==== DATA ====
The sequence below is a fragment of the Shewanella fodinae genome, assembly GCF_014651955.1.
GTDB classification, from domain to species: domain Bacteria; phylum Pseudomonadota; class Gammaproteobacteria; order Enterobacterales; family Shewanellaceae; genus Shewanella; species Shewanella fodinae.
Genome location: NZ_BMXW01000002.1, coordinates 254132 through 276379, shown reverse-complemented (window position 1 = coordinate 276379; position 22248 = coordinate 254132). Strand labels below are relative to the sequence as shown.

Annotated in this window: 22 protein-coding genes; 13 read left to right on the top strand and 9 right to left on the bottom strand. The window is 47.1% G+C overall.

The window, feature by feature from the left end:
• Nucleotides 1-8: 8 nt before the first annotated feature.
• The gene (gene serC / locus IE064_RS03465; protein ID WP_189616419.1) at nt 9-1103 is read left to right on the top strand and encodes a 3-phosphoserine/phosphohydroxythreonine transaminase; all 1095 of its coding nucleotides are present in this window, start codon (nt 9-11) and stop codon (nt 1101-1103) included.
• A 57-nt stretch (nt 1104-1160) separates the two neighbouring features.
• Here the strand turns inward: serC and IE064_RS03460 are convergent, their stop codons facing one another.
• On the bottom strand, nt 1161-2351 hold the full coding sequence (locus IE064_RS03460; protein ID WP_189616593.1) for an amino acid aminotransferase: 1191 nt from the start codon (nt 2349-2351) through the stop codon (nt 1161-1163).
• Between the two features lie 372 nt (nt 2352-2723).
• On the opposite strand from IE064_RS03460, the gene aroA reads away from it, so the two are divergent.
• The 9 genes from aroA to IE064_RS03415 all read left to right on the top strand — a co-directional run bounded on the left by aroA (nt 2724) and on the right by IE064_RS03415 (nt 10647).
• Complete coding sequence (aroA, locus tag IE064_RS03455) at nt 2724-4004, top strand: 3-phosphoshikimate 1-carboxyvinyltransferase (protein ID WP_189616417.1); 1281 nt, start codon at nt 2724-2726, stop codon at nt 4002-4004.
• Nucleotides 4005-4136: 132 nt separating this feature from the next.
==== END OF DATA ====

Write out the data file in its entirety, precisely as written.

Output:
The sequence below is a fragment of the Shewanella fodinae genome, assembly GCF_014651955.1.
GTDB classification, from domain to species: domain Bacteria; phylum Pseudomonadota; class Gammaproteobacteria; order Enterobacterales; family Shewanellaceae; genus Shewanella; species Shewanella fodinae.
Genome location: NZ_BMXW01000002.1, coordinates 254132 through 276379, shown reverse-complemented (window position 1 = coordinate 276379; position 22248 = coordinate 254132). Strand labels below are relative to the sequence as shown.

Annotated in this window: 22 protein-coding genes; 13 read left to right on the top strand and 9 right to left on the bottom strand. The window is 47.1% G+C overall.

The window, feature by feature from the left end:
• Nucleotides 1-8: 8 nt before the first annotated feature.
• The gene (gene serC / locus IE064_RS03465; protein ID WP_189616419.1) at nt 9-1103 is read left to right on the top strand and encodes a 3-phosphoserine/phosphohydroxythreonine transaminase; all 1095 of its coding nucleotides are present in this window, start codon (nt 9-11) and stop codon (nt 1101-1103) included.
• A 57-nt stretch (nt 1104-1160) separates the two neighbouring features.
• Here the strand turns inward: serC and IE064_RS03460 are convergent, their stop codons facing one another.
• On the bottom strand, nt 1161-2351 hold the full coding sequence (locus IE064_RS03460; protein ID WP_189616593.1) for an amino acid aminotransferase: 1191 nt from the start codon (nt 2349-2351) through the stop codon (nt 1161-1163).
• Between the two features lie 372 nt (nt 2352-2723).
• On the opposite strand from IE064_RS03460, the gene aroA reads away from it, so the two are divergent.
• The 9 genes from aroA to IE064_RS03415 all read left to right on the top strand — a co-directional run bounded on the left by aroA (nt 2724) and on the right by IE064_RS03415 (nt 10647).
• Complete coding sequence (aroA, locus tag IE064_RS03455) at nt 2724-4004, top strand: 3-phosphoshikimate 1-carboxyvinyltransferase (protein ID WP_189616417.1); 1281 nt, start codon at nt 2724-2726, stop codon at nt 4002-4004.
• Nucleotides 4005-4136: 132 nt separating this feature from the next.